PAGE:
an anonymous, average man.
a fictitious name used in legal proceedings for a male party whose true name is not known.
Compare , .
of or for an unknown person; using the name John Doe to stand for an unknown person:
The judge issued a John Doe warrant so the police could arrest the culprit when they identified him.
an unidentified man:
The police were looking for a John Doe.
See Doe

fictitious plaintiff in a legal action, attested from 1768 (in Blackstone). The fictitious defendant was Richard Roe. If female, Jane Doe, Jane Roe. Replaced earlier John-a-nokes (1530s) or Jack Nokes, who usually was paired with John-a-stiles or Tom Stiles. Also used of plaintiffs or defendants who have reason to be anonymous. By 1852, John Doe was being used in North America for “any man whose name is not known,” but Britain tended to preserve it in the narrower legal sense “name of the fictitious plaintiff in actions of ejectment.” John Doe warrant attested from 1935.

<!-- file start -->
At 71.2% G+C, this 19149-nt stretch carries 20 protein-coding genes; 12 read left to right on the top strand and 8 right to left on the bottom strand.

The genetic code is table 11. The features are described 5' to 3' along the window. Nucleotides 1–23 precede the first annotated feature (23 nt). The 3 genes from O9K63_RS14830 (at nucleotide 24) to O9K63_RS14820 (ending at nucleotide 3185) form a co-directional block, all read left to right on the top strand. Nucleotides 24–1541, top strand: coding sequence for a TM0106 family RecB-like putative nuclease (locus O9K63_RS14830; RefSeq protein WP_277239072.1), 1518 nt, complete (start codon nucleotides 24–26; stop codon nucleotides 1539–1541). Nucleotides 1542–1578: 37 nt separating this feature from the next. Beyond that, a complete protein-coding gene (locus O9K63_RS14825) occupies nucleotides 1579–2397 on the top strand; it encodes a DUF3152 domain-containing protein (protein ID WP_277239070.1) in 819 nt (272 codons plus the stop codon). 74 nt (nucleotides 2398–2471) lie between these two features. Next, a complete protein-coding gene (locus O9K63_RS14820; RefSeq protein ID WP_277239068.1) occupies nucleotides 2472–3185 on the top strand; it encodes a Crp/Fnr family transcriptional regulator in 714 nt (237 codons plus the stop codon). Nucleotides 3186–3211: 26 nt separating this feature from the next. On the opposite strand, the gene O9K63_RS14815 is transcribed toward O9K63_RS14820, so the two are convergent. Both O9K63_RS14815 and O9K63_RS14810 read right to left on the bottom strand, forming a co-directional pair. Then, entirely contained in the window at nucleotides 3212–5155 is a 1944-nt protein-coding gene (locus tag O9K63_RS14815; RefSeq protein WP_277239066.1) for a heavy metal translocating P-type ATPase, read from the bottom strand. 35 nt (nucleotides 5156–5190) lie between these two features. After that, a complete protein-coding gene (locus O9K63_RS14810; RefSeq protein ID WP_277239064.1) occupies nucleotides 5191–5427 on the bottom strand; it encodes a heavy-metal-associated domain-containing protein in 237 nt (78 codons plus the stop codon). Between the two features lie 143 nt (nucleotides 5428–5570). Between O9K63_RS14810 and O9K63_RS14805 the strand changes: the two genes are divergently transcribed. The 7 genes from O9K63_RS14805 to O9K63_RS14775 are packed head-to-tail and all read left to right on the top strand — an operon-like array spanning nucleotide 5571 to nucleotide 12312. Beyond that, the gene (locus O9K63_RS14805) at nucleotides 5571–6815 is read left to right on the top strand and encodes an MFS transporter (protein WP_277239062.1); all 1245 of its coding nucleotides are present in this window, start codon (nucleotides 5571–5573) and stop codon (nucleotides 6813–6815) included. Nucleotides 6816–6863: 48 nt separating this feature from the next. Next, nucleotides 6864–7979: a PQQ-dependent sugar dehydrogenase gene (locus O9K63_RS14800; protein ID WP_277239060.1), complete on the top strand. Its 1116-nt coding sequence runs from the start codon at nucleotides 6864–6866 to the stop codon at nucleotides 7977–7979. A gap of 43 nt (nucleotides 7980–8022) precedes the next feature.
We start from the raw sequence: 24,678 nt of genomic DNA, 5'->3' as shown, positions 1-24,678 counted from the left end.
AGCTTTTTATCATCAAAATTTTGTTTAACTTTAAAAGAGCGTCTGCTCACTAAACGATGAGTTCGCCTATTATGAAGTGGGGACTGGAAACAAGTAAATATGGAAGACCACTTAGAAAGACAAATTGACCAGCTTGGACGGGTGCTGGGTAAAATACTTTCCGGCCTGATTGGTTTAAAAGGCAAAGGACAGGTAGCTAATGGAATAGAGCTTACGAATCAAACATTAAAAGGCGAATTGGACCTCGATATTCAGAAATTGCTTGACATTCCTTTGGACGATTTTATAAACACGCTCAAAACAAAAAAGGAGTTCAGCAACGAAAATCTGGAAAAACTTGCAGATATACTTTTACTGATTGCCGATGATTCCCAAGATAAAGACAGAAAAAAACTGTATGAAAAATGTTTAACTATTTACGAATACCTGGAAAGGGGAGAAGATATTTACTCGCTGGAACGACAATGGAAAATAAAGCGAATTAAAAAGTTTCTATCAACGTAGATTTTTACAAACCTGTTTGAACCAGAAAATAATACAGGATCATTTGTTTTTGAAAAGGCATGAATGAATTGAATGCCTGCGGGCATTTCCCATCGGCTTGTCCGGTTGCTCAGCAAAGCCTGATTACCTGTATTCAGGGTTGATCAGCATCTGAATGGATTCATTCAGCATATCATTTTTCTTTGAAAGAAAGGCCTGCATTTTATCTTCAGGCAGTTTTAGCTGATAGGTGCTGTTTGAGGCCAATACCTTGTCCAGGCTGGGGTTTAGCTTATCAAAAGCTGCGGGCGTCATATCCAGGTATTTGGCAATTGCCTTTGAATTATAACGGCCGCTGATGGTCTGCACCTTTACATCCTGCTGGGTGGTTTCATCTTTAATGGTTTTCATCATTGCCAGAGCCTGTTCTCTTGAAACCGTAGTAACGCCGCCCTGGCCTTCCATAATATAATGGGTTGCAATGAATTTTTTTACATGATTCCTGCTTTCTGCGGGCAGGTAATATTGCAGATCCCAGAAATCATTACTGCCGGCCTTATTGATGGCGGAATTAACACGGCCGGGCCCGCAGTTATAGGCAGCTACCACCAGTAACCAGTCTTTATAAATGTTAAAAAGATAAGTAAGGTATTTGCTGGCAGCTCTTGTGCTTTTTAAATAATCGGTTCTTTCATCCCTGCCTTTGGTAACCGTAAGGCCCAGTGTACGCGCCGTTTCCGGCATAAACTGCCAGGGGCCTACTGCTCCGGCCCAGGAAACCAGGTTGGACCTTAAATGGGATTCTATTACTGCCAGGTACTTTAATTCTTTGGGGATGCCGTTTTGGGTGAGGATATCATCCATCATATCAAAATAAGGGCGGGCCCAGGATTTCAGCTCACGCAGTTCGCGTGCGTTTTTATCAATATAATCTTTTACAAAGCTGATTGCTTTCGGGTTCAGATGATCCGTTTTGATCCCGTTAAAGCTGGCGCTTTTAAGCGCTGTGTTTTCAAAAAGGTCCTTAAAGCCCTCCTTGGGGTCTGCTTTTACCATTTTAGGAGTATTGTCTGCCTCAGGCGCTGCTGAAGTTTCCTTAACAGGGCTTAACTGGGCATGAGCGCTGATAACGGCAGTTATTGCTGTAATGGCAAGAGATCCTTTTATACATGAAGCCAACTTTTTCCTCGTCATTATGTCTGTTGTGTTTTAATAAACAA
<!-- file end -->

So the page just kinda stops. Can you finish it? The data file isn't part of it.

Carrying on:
noun phrase

Any man; the average man; joe

[1768+; originally the fictitious plaintiff and defendant in a lawsuit]
Also, John Q. Public ; Joe Blow ; Joe Doakes ; Joe Zilch . An average undistinguished man; also, the average citizen. For example, This television show is just right for a John Doe , or It’s up to John Q. Public to go to the polls and vote . Originally used from the 13th century on legal documents as an alias to protect a witness, John Doe acquired the sense of “ordinary person” in the 1800s. The variants date from the 1900s. Also see Joe six-pack
Also, Jane Doe. An unknown individual, as in The police found a John Doe lying on the street last night, or The judge issued a warrant for the arrest of the perpetrators, Jane Doe no. 1 and Jane Doe no. 2. [ Second half of 1900s ]


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